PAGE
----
Torricelli’s law, also known as Torricelli’s principle, or Torricelli’s theorem, statement in fluid dynamics that the speed, v, of fluid flowing out of an orifice under the force of gravity in a tank is proportional to the square root of the vertical distance, h, between the liquid surface and the centre of the orifice and to the square root of twice the acceleration caused by gravity (g = 9.81 N/kg near the surface of the earth).
In other words, the efflux velocity of the fluid from the orifice is the same as that it would have acquired by falling a height h under gravity. The law was discovered by and named after the Italian scientist Evangelista Torricelli, in 1643. It was later shown to be a particular case of Bernoulli’s principle.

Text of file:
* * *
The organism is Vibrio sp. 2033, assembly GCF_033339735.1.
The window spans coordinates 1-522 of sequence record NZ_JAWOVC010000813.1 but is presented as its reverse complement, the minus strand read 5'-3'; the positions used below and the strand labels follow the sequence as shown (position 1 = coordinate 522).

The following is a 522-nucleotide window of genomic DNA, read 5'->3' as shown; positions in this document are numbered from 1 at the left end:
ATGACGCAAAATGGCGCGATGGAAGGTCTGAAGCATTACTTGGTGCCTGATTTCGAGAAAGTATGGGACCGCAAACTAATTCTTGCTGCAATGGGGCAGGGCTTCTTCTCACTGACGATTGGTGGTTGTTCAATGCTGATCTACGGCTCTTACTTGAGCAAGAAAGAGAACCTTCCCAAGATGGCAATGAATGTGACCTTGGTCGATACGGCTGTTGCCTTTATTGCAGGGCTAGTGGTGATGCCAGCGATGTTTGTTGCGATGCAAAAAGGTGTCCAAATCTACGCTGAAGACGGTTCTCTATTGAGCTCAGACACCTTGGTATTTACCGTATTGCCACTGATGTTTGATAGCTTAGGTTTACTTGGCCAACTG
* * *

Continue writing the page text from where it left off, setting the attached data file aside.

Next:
The Torricelli’s equation is derived for a specific condition. The orifice must be small and viscosity and other losses must be ignored. If a fluid is flowing through a very small orifice (for example at the bottom of a large tank) then the velocity of the fluid at the large end can be neglected in Bernoulli’s Equation. Moreover the speed of efflux is independent of the direction of flow. In that case the efflux speed of fluid flowing through the orifice given by following formula:
v = √2gh